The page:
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Investment Exits a la Covid

At times of high economic uncertainty, investment activity and property development can stall as buyers retreat to the sidelines looking for bargains, while sellers are reluctant to ink a deal that may look cheap ‘if’ the market out-performs in 2021. 

COVID-19 created both unprecedented uncertainty and practical obstacles to dealmaking. Global lockdowns suddenly meant it was impossible to meet in person, develop relationships or to kick the tyres of a business and get a feel for its people, culture and operations. Despite all this, when the strategic rationale is strong and a target performs well, attractive exits can still be achieved. 

We can look at two distinctly different investments to illustrate the impact and the opportunities: a real estate development, and a SaaS enterprise scale-up. Let’s start with the SaaS business, a cloud-based HR engagement and performance software package, that experienced an unexpected growth curve as employment and working models saw a dynamic shift in 2020.

They say it takes 66 days for a habit to form. As a society we’ve had much more time than that to adapt to working or running businesses in the Covid environment, and this led to greater adaptation and utilisation of software – including HR management packages. Similar to the story of Zoom, valuations have seen an uptick for software packages that provide structure and simplicity to the currently fragmented working model.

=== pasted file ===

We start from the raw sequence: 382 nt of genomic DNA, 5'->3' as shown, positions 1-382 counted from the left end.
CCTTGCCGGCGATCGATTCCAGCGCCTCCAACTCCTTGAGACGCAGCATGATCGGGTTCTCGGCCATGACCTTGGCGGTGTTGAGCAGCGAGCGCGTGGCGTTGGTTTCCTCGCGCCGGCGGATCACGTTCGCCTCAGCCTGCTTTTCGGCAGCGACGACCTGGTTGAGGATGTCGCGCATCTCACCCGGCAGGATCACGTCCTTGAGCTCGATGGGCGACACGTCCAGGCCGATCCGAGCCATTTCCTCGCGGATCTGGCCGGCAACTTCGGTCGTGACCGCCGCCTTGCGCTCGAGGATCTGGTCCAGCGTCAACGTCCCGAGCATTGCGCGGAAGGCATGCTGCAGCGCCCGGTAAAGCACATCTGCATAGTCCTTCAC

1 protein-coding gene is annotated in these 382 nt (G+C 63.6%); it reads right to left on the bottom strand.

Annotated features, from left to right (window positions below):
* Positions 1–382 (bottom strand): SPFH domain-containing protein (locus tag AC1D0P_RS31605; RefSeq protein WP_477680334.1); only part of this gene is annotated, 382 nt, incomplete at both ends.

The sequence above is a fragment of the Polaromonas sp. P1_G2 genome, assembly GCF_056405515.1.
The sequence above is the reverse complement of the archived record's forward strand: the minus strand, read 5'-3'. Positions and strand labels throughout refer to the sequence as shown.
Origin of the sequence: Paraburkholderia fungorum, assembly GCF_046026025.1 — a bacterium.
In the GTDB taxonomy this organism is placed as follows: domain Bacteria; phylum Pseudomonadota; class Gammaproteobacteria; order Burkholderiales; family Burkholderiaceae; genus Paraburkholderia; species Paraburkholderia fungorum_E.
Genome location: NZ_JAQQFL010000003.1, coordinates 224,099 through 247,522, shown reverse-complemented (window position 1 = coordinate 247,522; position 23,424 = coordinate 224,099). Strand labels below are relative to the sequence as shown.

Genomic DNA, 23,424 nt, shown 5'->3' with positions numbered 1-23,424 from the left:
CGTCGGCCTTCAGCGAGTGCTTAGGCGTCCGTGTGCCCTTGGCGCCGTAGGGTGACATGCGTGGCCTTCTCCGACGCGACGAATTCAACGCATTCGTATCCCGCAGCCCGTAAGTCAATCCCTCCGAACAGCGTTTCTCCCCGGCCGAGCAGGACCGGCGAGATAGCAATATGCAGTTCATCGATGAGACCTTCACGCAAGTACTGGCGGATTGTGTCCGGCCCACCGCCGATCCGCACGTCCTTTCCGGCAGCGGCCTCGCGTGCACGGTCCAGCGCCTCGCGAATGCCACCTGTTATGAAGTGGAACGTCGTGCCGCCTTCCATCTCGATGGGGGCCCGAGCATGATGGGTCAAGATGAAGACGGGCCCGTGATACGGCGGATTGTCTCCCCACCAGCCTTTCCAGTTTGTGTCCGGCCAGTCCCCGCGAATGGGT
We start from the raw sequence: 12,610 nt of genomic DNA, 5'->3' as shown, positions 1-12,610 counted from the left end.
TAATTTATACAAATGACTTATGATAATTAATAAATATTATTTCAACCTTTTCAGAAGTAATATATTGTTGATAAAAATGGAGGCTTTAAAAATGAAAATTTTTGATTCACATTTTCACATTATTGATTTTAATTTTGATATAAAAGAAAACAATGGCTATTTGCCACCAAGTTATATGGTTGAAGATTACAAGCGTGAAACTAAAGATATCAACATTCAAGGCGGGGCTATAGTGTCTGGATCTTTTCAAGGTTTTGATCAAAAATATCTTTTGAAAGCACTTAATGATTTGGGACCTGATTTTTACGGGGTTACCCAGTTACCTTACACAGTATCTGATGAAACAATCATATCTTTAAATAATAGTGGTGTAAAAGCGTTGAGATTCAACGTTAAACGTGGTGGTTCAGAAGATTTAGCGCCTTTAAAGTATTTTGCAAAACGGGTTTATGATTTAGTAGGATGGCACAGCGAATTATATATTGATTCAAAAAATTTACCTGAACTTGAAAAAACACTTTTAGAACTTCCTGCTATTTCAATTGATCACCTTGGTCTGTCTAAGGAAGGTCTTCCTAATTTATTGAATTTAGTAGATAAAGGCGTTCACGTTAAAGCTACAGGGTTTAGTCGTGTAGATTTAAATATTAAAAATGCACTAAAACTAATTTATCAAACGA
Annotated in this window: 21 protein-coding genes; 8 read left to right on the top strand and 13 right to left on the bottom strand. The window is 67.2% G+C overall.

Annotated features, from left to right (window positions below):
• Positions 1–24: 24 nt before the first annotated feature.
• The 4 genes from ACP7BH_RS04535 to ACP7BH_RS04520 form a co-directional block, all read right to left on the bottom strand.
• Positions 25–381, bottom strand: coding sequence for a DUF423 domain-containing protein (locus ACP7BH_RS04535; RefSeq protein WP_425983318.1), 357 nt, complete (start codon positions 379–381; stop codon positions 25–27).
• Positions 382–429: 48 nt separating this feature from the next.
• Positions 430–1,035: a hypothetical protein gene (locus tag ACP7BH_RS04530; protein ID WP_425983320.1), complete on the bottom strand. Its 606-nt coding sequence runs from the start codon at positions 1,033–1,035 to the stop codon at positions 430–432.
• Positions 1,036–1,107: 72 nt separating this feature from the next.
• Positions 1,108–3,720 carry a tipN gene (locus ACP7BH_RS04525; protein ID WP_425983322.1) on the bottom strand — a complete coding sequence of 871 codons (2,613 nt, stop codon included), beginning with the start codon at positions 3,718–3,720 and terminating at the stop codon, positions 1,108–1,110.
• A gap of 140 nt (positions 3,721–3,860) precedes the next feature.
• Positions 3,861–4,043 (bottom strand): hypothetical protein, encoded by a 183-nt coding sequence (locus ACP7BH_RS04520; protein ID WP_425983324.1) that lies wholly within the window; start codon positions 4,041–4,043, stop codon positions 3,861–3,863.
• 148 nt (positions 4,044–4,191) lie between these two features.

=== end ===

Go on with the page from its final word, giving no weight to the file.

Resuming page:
Timing and the investment horizon were evaluated in the usual course when the VC backers of Clear Review funded the SaaS HR firm on its A Round. But when a strategic acquisition by Advanced, the UK’s third largest software company, was presented as a profitable and chance exit, that exit came early. And at the stellar level of 75% IRR for the VC. Many firms and funds have been dealt a blow by covid, by way of some portfolio companies running at full burn-rate but seeing their market take-up abruptly halted, but the right positioning can have quite the opposite result.

Looking at the dynamic shift from another perspective, structured finance to support residential property development must be taken with both a long and short view on the impacts of covid. In the short term there is uncertainty in the market and those with good experience of sourcing and developing good land sites are able to capitalise on the current opportunities. By the very nature of building and selling real estate the horizon to completion and exit is at least a medium term out look – by which time all parties to the project should expect that economic volatility in the UK is less uncertain, and demand for housing will not have subsided. This is exactly what we’re seeing currently, with our network of investors showing strong support for those developers who present a strong property development proposition.

Whilst existing plans to build businesses over longer periods, to be positioned as a strategic target for a larger consolidators in the marketplace, the pandemic had rapidly accelerated and refocused many sectors and has created opportunities for attractive exits, much earlier than envisaged. We may all be indoors this month, but there’s a silver lining of optimism out there.